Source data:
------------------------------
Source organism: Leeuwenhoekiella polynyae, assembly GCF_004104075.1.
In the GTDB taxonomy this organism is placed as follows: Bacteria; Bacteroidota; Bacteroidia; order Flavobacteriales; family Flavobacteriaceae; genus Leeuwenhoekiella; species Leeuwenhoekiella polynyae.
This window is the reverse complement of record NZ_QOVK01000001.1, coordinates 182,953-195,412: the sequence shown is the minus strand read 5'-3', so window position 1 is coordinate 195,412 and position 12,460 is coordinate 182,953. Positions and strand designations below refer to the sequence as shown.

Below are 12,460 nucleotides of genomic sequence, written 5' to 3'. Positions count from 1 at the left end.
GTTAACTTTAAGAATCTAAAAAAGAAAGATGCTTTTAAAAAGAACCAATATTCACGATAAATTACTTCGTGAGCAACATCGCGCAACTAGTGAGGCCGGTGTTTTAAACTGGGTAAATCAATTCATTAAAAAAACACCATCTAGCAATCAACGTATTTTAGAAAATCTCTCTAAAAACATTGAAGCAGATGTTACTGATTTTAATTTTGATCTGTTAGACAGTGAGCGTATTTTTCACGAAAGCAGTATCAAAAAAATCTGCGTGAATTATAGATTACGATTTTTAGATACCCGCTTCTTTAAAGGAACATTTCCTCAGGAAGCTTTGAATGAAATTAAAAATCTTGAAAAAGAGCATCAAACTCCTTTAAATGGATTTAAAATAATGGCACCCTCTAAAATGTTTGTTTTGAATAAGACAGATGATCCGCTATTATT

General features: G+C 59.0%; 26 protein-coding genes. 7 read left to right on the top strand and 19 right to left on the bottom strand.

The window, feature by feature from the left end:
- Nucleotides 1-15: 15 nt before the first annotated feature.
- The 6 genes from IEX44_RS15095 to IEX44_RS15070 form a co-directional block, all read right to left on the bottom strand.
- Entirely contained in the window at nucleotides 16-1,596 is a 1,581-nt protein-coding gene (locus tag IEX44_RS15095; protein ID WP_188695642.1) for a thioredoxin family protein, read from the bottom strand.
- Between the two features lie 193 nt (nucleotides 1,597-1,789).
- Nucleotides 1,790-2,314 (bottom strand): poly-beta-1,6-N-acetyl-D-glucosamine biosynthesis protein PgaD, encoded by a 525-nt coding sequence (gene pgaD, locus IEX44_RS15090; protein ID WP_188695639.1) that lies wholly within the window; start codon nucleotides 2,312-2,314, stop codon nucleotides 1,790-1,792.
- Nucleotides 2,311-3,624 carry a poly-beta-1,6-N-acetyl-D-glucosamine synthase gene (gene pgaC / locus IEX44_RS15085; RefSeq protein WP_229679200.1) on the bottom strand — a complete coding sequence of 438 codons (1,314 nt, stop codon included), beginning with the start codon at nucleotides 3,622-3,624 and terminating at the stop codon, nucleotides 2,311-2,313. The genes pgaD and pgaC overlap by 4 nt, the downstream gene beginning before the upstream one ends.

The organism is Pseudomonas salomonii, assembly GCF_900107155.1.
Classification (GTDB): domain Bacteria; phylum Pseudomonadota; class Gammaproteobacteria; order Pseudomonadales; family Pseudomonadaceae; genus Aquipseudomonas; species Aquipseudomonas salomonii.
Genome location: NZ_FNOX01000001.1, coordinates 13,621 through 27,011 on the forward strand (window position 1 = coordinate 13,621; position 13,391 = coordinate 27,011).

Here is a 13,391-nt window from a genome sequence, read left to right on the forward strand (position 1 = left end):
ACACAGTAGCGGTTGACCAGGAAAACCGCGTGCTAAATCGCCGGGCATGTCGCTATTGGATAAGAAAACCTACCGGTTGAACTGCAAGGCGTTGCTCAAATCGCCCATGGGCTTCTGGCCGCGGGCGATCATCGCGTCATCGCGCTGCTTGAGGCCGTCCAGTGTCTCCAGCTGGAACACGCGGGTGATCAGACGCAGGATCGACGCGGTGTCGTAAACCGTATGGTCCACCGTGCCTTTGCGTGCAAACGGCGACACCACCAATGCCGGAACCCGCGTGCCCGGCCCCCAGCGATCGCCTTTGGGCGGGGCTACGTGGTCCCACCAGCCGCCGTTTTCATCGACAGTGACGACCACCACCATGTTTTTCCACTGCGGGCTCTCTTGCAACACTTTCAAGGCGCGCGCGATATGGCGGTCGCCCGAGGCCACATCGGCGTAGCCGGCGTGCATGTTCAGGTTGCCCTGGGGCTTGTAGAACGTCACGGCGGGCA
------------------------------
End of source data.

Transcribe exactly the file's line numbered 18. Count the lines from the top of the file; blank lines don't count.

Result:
ACACAGTAGCGGTTGACCAGGAAAACCGCGTGCTAAATCGCCGGGCATGTCGCTATTGGATAAGAAAACCTACCGGTTGAACTGCAAGGCGTTGCTCAAATCGCCCATGGGCTTCTGGCCGCGGGCGATCATCGCGTCATCGCGCTGCTTGAGGCCGTCCAGTGTCTCCAGCTGGAACACGCGGGTGATCAGACGCAGGATCGACGCGGTGTCGTAAACCGTATGGTCCACCGTGCCTTTGCGTGCAAACGGCGACACCACCAATGCCGGAACCCGCGTGCCCGGCCCCCAGCGATCGCCTTTGGGCGGGGCTACGTGGTCCCACCAGCCGCCGTTTTCATCGACAGTGACGACCACCACCATGTTTTTCCACTGCGGGCTCTCTTGCAACACTTTCAAGGCGCGCGCGATATGGCGGTCGCCCGAGGCCACATCGGCGTAGCCGGCGTGCATGTTCAGGTTGCCCTGGGGCTTGTAGAACGTCACGGCGGGCA